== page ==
Zhang, Bowen; Tian, Hanqin; Lu, Chaoqun; Dangal, R S Shree; Yang, Jia; Pan, Shufen (2017): Manure nitrogen production and application in cropland and rangeland during 1860 - 2014: A 5-minute gridded global data set for Earth system modeling. PANGAEA, https://doi.org/10.1594/PANGAEA.871980, Supplement to: Zhang, B et al. (2017): Global manure nitrogen production and application in cropland during 1860-2014: a 5 arcmin gridded global dataset for Earth system modeling. Earth System Science Data, 9(2), 667-678, https://doi.org/10.5194/essd-9-667-2017
Always quote above citation when using data! You can download the citation in several formats below.
Given the important role of nitrogen input from livestock systems in terrestrial nutrient cycles and the atmospheric chemical composition, it is vital to have a robust estimation of the magnitude and spatiotemporal variation in manure nitrogen production and its application to cropland across the globe. In this study, we used the dataset from the Global Livestock Impact Mapping System (GLIMS) in conjunction with country-specific annual livestock populations to reconstruct the manure nitrogen production during 1860-2014. The estimated manure nitrogen production increased from 21.4 Tg N/yr in 1860 to 131.0 Tg N/yr in 2014 with a significant annual increasing trend (0.7 Tg N/ yr, p < 0.01). Changes in manure nitrogen production exhibited high spatial variability and concentrated in several hotspots (e.g., Western Europe, India, northeastern China, and southeastern Australia) across the globe over the study period. In the 1860s, the northern midlatitude region was the largest manure producer, accounting for ~52 % of the global total, while low-latitude regions became the largest share (~48 %) in the most recent 5 years (2010-2014). Among all the continents, Asia accounted for over one-fourth of the global manure production during 1860-2014. Cattle dominated the manure nitrogen production and contributed ~44 % of the total manure nitrogen production in 2014, followed by goats, sheep, swine, and chickens. The manure nitrogen application to cropland accounts for less than one-fifth of the total manure nitrogen production over the study period. The 5 arcmin gridded global dataset of manure nitrogen production generated from this study could be used as an input for global or regional land surface and ecosystem models to evaluate the impacts of manure nitrogen on key biogeochemical processes and water quality. To ensure food security and environmental sustainability, it is necessary to implement proper manure management practices on cropland across the globe.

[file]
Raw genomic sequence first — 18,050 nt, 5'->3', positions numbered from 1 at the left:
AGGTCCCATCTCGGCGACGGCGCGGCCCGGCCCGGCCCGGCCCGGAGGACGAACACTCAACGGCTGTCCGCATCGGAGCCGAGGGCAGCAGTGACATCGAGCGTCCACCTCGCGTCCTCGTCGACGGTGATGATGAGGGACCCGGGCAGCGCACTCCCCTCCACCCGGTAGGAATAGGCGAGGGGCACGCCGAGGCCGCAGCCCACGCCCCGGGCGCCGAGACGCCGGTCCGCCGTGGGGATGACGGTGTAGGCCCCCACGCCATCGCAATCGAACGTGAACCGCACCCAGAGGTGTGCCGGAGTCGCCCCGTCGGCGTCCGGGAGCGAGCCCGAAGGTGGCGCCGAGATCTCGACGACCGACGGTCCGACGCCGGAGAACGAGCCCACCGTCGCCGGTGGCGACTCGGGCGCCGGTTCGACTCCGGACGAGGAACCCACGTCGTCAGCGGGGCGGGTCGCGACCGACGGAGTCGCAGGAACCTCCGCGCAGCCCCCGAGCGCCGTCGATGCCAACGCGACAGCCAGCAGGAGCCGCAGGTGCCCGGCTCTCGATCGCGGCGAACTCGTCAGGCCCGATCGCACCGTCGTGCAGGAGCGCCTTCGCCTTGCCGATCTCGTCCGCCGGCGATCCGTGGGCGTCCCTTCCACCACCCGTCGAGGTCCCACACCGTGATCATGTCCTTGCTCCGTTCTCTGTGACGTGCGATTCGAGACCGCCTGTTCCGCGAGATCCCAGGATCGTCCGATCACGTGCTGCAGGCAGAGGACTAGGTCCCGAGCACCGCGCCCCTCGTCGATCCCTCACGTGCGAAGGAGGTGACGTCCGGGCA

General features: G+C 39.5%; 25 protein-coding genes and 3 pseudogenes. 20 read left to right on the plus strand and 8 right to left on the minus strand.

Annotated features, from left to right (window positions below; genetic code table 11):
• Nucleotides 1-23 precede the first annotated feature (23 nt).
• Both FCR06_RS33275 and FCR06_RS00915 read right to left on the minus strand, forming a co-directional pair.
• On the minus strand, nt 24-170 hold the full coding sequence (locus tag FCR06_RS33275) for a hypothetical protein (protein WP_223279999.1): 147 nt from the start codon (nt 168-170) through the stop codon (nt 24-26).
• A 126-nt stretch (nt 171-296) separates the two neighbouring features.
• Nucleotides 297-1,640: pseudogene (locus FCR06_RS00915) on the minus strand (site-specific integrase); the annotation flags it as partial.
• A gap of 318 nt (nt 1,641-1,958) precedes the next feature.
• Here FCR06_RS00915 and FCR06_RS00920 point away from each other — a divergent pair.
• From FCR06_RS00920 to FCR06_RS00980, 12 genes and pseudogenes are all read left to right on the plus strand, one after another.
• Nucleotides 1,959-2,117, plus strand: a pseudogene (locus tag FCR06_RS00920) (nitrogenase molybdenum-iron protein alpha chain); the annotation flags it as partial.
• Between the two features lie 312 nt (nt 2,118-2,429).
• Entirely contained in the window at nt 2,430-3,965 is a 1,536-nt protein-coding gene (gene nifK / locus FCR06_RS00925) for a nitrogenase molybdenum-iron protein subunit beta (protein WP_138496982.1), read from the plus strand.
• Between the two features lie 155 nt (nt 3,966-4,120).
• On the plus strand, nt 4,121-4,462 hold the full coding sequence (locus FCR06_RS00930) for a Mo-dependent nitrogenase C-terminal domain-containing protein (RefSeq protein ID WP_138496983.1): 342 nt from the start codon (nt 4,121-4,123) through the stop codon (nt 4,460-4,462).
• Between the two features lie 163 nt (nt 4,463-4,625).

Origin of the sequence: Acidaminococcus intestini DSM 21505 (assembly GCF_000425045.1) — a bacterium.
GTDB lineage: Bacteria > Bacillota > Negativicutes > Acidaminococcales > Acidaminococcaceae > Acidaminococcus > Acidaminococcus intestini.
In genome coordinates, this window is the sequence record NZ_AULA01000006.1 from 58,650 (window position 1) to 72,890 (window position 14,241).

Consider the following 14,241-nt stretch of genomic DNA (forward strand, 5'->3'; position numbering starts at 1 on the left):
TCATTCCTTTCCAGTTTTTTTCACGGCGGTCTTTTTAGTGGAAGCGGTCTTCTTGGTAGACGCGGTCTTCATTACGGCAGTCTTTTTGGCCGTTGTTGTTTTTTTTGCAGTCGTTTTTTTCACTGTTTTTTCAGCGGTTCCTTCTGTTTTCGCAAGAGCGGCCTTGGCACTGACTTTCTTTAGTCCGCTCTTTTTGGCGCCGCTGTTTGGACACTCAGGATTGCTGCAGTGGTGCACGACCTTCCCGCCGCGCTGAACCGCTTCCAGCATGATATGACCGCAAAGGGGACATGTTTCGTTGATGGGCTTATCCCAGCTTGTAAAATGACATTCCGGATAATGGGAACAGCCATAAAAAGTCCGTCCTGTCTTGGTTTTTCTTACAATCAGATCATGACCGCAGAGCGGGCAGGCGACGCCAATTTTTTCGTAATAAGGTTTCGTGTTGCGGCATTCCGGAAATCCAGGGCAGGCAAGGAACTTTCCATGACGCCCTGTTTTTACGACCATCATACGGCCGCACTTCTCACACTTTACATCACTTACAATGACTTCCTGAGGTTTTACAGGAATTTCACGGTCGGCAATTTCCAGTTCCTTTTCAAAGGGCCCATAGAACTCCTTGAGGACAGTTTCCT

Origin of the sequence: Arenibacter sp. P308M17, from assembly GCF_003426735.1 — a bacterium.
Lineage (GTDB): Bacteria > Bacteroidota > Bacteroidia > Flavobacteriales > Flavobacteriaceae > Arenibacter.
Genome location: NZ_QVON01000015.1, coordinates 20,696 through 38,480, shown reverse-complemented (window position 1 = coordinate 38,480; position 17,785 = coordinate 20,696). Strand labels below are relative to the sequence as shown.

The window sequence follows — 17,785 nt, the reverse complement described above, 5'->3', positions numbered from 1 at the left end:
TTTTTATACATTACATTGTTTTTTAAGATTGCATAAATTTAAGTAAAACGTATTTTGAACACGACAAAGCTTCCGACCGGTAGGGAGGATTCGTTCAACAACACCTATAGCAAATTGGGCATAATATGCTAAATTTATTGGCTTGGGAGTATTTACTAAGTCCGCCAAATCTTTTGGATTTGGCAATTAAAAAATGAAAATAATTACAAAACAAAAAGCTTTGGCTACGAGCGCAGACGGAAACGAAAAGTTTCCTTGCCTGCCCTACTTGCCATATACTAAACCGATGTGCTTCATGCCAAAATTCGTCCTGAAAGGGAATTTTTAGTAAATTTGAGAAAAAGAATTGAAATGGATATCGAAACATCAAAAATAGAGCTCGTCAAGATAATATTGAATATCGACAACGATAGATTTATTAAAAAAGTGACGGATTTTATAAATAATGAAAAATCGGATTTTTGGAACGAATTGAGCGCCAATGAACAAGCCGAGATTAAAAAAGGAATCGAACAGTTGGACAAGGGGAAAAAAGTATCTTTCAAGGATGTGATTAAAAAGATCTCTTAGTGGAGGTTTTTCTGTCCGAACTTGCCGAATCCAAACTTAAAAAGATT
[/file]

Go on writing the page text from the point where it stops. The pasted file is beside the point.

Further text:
Data are in ascii-format at a spatial resolution of 5 minute by 5 minute (latitude by longitude).Header for ascii-format files - ncols: 4320- nrows: 2124- xllcorner: -180- yllcorner: -88.5- cellsize: 0.0833333- NODATA_value: -9999
10 data points